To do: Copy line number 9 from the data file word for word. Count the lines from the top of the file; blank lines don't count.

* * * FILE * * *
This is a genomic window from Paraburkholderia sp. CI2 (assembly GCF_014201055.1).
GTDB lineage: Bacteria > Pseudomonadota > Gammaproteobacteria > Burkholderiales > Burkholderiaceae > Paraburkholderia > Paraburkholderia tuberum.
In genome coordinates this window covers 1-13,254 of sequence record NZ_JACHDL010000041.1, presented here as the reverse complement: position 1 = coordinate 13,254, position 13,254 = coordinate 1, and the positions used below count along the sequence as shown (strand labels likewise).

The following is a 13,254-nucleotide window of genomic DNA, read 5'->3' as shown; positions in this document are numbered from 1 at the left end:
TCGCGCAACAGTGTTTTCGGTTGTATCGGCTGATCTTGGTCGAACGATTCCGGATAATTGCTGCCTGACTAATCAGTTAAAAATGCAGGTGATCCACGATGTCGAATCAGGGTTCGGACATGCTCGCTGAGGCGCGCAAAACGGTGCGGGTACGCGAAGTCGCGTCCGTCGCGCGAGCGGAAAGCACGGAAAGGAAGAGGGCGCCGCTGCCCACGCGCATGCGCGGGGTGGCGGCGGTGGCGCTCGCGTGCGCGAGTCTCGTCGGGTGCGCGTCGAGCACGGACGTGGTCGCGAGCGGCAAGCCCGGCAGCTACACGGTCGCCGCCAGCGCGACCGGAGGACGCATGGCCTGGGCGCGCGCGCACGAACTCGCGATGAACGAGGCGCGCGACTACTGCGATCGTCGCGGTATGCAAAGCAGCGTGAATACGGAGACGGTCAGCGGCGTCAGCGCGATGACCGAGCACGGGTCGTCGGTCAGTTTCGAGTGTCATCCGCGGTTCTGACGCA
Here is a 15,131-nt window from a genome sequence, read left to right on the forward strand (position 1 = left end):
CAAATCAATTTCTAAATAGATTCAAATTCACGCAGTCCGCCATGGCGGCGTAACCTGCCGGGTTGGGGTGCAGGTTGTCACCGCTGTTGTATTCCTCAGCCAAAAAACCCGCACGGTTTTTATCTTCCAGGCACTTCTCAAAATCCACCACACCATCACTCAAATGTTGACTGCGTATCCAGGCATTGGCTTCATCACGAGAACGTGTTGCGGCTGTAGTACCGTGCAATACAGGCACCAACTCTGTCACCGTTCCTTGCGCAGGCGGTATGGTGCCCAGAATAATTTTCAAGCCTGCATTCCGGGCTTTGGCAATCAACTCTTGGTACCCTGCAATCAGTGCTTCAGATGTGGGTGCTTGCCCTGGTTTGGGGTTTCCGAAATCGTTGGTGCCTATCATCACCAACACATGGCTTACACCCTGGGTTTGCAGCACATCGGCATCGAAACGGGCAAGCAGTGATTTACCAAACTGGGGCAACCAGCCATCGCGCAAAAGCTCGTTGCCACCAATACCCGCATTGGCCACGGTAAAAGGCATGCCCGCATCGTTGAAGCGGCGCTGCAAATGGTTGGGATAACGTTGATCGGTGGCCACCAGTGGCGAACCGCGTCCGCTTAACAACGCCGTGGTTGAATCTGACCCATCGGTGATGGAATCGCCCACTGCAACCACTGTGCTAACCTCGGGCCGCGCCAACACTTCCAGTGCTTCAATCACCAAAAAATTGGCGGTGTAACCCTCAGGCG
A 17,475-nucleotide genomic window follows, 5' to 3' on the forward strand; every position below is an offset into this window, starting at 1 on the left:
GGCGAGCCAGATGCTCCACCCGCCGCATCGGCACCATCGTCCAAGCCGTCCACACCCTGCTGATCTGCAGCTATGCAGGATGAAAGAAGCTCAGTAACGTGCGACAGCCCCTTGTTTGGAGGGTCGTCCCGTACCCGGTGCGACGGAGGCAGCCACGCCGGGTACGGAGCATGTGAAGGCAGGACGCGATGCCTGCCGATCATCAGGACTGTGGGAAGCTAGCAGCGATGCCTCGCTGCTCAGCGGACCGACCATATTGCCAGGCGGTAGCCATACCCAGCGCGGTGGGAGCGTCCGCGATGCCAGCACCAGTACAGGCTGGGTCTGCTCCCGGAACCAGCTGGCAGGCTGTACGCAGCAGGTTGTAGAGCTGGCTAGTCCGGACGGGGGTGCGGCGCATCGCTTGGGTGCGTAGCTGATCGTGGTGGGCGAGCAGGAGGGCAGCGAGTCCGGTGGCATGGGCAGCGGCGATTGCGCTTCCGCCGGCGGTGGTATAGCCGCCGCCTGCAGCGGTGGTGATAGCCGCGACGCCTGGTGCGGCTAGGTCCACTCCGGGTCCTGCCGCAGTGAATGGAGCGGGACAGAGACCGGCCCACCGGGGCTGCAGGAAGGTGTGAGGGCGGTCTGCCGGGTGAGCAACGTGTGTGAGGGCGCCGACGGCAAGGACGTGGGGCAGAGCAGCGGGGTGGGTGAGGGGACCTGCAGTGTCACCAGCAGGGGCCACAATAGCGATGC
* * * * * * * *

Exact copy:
GGCGAGCCAGATGCTCCACCCGCCGCATCGGCACCATCGTCCAAGCCGTCCACACCCTGCTGATCTGCAGCTATGCAGGATGAAAGAAGCTCAGTAACGTGCGACAGCCCCTTGTTTGGAGGGTCGTCCCGTACCCGGTGCGACGGAGGCAGCCACGCCGGGTACGGAGCATGTGAAGGCAGGACGCGATGCCTGCCGATCATCAGGACTGTGGGAAGCTAGCAGCGATGCCTCGCTGCTCAGCGGACCGACCATATTGCCAGGCGGTAGCCATACCCAGCGCGGTGGGAGCGTCCGCGATGCCAGCACCAGTACAGGCTGGGTCTGCTCCCGGAACCAGCTGGCAGGCTGTACGCAGCAGGTTGTAGAGCTGGCTAGTCCGGACGGGGGTGCGGCGCATCGCTTGGGTGCGTAGCTGATCGTGGTGGGCGAGCAGGAGGGCAGCGAGTCCGGTGGCATGGGCAGCGGCGATTGCGCTTCCGCCGGCGGTGGTATAGCCGCCGCCTGCAGCGGTGGTGATAGCCGCGACGCCTGGTGCGGCTAGGTCCACTCCGGGTCCTGCCGCAGTGAATGGAGCGGGACAGAGACCGGCCCACCGGGGCTGCAGGAAGGTGTGAGGGCGGTCTGCCGGGTGAGCAACGTGTGTGAGGGCGCCGACGGCAAGGACGTGGGGCAGAGCAGCGGGGTGGGTGAGGGGACCTGCAGTGTCACCAGCAGGGGCCACAATAGCGATGC